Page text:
Damage to supplier relationships – delayed payments cause tensions in the supplier/customer relationship. They also make the supplier less likely to want to continue future business dealings. It is vital in these situations that both parties maintain dialogue. The track record between the two parties is key here, as is honesty in the communications. Shandley notes that supply chains are more interdependent than ever before: “The pandemic has illustrated, in stark terms, that the financial health of any given company is heavily influenced by the health of the third-party suppliers that you’re doing business with. Companies of all sizes must collaborate in real terms and with real transparency. You can’t extend favourable terms or get payments in advance unless you have a conversation with your third parties”.

Access to funding becomes more difficult – businesses which regularly make late payments to their suppliers are likely to see their standing in the eyes of their banks diminish. Banks will see this as a possible warning sign which, in turn, may make the bank less willing to provide support to that business. At the very least, the bank may decide to raise the pricing on its credit facilities. Suppliers who experience regular delays in receiving payments may find that this has a negative impact on their credit rating, thereby making it harder to obtain bank financing.

Negative publicity – unhappy suppliers may take to social media to shame a company that isn’t paying them on time. Companies must communicate effectively with their employees in such situations and train them in how to respond appropriately to complaints or criticism from suppliers.

Internal measures to protect cash flow

COVID-19 has forced many businesses in Asia to change the way they operate. Consequently, companies need to re-examine and refine their internal processes with a view to preserving maximum liquidity. Here are some practical measures to consider:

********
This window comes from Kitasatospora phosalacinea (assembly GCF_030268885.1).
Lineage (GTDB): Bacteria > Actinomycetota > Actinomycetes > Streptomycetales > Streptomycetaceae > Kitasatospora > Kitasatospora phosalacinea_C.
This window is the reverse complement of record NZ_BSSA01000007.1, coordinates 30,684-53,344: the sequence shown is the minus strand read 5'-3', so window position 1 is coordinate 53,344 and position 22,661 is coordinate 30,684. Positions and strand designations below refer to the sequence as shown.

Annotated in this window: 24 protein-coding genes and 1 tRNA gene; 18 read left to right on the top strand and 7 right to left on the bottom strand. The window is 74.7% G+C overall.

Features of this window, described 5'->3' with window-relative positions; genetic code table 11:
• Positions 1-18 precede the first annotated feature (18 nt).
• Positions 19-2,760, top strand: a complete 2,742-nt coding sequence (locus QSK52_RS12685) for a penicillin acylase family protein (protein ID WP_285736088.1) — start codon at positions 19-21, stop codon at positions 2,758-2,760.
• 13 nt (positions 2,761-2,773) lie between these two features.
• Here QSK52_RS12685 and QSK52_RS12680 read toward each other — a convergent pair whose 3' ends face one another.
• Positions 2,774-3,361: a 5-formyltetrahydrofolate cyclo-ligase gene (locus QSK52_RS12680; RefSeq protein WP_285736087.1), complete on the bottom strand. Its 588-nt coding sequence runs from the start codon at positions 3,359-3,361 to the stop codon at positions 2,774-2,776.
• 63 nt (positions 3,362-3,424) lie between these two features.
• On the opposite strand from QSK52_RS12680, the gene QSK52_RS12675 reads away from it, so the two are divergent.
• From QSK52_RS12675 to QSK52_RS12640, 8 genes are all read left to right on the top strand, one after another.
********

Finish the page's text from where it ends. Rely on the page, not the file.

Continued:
Keep on top of process changes – in normal times invoice settlement delays often occur purely because of inefficiency – weak internal processes, lack of automation, administrative errors or poor cash flow management, for example. COVID-19 brings new challenges, as staff in accounts payable may be working from home and invoices may need to be routed to new email addresses. Issuance of purchase order numbers may be subject to a new process. Companies should be contacting their customers to find out if there have been changes at their end. And if a company has changed its own processes as a result of COVID-19, it should make sure its customers are aware of these too.

Follow up on outstanding invoices very actively – now more than ever, companies need to maintain regular contact with customers, following up on outstanding invoices even before their due date, to make sure that any issues or queries that might delay receipt of payment are resolved. Companies need to ensure that their invoices are at the top of the pile for payment and should refine their internal processes for making this happen.

Credit limits and watch lists – companies should be on the lookout for early warning signals that could mean there is a likelihood of future bad debts, and keeping on top of credit limits, thereby ensuring they are in a position to react as risk levels change. Customers in high risk sectors should be monitored closely and appropriate watch lists maintained.

Credit extensions – allowances may need to be made for customers operating in sectors which have been hardest hit by the virus. Careful thought will need to be given about agreeing payment plans or granting extended terms to customers who are really struggling. Effective internal communication between credit control, sales and service is essential here.